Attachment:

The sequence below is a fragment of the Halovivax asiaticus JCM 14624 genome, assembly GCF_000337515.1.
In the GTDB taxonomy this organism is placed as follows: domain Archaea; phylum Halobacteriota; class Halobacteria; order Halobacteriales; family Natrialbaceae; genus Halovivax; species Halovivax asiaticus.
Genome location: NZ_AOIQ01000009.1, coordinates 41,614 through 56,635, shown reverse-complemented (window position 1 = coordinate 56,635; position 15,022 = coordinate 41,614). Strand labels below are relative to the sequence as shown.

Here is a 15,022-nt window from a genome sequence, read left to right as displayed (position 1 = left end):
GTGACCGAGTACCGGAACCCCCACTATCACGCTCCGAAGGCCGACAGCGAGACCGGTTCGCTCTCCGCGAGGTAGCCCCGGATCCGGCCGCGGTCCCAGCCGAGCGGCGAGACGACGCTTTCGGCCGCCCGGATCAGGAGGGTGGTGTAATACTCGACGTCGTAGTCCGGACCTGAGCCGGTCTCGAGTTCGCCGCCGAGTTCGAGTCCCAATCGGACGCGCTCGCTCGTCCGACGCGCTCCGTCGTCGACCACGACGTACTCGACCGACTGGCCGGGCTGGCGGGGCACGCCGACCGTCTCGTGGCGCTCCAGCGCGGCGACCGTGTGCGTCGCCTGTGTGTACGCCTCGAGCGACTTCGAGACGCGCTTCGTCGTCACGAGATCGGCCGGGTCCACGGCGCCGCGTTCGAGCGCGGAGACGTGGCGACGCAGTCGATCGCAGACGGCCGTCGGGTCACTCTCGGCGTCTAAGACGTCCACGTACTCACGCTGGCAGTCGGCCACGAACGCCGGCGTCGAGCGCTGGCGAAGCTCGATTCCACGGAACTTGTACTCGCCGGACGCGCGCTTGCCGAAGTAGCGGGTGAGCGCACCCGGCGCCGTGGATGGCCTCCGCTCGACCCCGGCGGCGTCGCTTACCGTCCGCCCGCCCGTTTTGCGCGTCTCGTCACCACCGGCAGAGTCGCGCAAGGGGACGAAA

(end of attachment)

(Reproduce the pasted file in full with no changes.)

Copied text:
The sequence below is a fragment of the Halovivax asiaticus JCM 14624 genome, assembly GCF_000337515.1.
In the GTDB taxonomy this organism is placed as follows: domain Archaea; phylum Halobacteriota; class Halobacteria; order Halobacteriales; family Natrialbaceae; genus Halovivax; species Halovivax asiaticus.
Genome location: NZ_AOIQ01000009.1, coordinates 41,614 through 56,635, shown reverse-complemented (window position 1 = coordinate 56,635; position 15,022 = coordinate 41,614). Strand labels below are relative to the sequence as shown.

Here is a 15,022-nt window from a genome sequence, read left to right as displayed (position 1 = left end):
GTGACCGAGTACCGGAACCCCCACTATCACGCTCCGAAGGCCGACAGCGAGACCGGTTCGCTCTCCGCGAGGTAGCCCCGGATCCGGCCGCGGTCCCAGCCGAGCGGCGAGACGACGCTTTCGGCCGCCCGGATCAGGAGGGTGGTGTAATACTCGACGTCGTAGTCCGGACCTGAGCCGGTCTCGAGTTCGCCGCCGAGTTCGAGTCCCAATCGGACGCGCTCGCTCGTCCGACGCGCTCCGTCGTCGACCACGACGTACTCGACCGACTGGCCGGGCTGGCGGGGCACGCCGACCGTCTCGTGGCGCTCCAGCGCGGCGACCGTGTGCGTCGCCTGTGTGTACGCCTCGAGCGACTTCGAGACGCGCTTCGTCGTCACGAGATCGGCCGGGTCCACGGCGCCGCGTTCGAGCGCGGAGACGTGGCGACGCAGTCGATCGCAGACGGCCGTCGGGTCACTCTCGGCGTCTAAGACGTCCACGTACTCACGCTGGCAGTCGGCCACGAACGCCGGCGTCGAGCGCTGGCGAAGCTCGATTCCACGGAACTTGTACTCGCCGGACGCGCGCTTGCCGAAGTAGCGGGTGAGCGCACCCGGCGCCGTGGATGGCCTCCGCTCGACCCCGGCGGCGTCGCTTACCGTCCGCCCGCCCGTTTTGCGCGTCTCGTCACCACCGGCAGAGTCGCGCAAGGGGACGAAA